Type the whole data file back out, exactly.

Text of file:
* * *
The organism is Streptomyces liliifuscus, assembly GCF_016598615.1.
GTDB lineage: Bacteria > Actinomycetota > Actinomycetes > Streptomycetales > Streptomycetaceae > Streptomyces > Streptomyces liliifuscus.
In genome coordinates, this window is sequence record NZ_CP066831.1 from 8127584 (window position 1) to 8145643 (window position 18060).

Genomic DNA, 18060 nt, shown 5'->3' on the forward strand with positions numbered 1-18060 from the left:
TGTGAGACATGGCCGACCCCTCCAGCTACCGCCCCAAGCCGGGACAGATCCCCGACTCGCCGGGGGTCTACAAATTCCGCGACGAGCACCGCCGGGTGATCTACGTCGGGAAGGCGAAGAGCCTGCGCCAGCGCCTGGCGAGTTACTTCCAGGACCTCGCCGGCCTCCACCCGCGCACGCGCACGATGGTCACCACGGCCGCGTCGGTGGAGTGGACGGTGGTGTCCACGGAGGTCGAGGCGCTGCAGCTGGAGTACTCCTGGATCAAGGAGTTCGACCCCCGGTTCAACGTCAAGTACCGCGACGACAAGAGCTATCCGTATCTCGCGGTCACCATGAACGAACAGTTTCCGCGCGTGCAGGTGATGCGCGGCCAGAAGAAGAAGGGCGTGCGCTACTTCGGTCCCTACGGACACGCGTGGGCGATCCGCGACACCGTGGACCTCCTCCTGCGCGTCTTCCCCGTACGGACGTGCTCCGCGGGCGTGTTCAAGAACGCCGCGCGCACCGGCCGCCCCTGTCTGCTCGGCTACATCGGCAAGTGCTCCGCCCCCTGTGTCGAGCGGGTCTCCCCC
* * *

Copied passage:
The organism is Streptomyces liliifuscus, assembly GCF_016598615.1.
GTDB lineage: Bacteria > Actinomycetota > Actinomycetes > Streptomycetales > Streptomycetaceae > Streptomyces > Streptomyces liliifuscus.
In genome coordinates, this window is sequence record NZ_CP066831.1 from 8127584 (window position 1) to 8145643 (window position 18060).

Genomic DNA, 18060 nt, shown 5'->3' on the forward strand with positions numbered 1-18060 from the left:
TGTGAGACATGGCCGACCCCTCCAGCTACCGCCCCAAGCCGGGACAGATCCCCGACTCGCCGGGGGTCTACAAATTCCGCGACGAGCACCGCCGGGTGATCTACGTCGGGAAGGCGAAGAGCCTGCGCCAGCGCCTGGCGAGTTACTTCCAGGACCTCGCCGGCCTCCACCCGCGCACGCGCACGATGGTCACCACGGCCGCGTCGGTGGAGTGGACGGTGGTGTCCACGGAGGTCGAGGCGCTGCAGCTGGAGTACTCCTGGATCAAGGAGTTCGACCCCCGGTTCAACGTCAAGTACCGCGACGACAAGAGCTATCCGTATCTCGCGGTCACCATGAACGAACAGTTTCCGCGCGTGCAGGTGATGCGCGGCCAGAAGAAGAAGGGCGTGCGCTACTTCGGTCCCTACGGACACGCGTGGGCGATCCGCGACACCGTGGACCTCCTCCTGCGCGTCTTCCCCGTACGGACGTGCTCCGCGGGCGTGTTCAAGAACGCCGCGCGCACCGGCCGCCCCTGTCTGCTCGGCTACATCGGCAAGTGCTCCGCCCCCTGTGTCGAGCGGGTCTCCCCC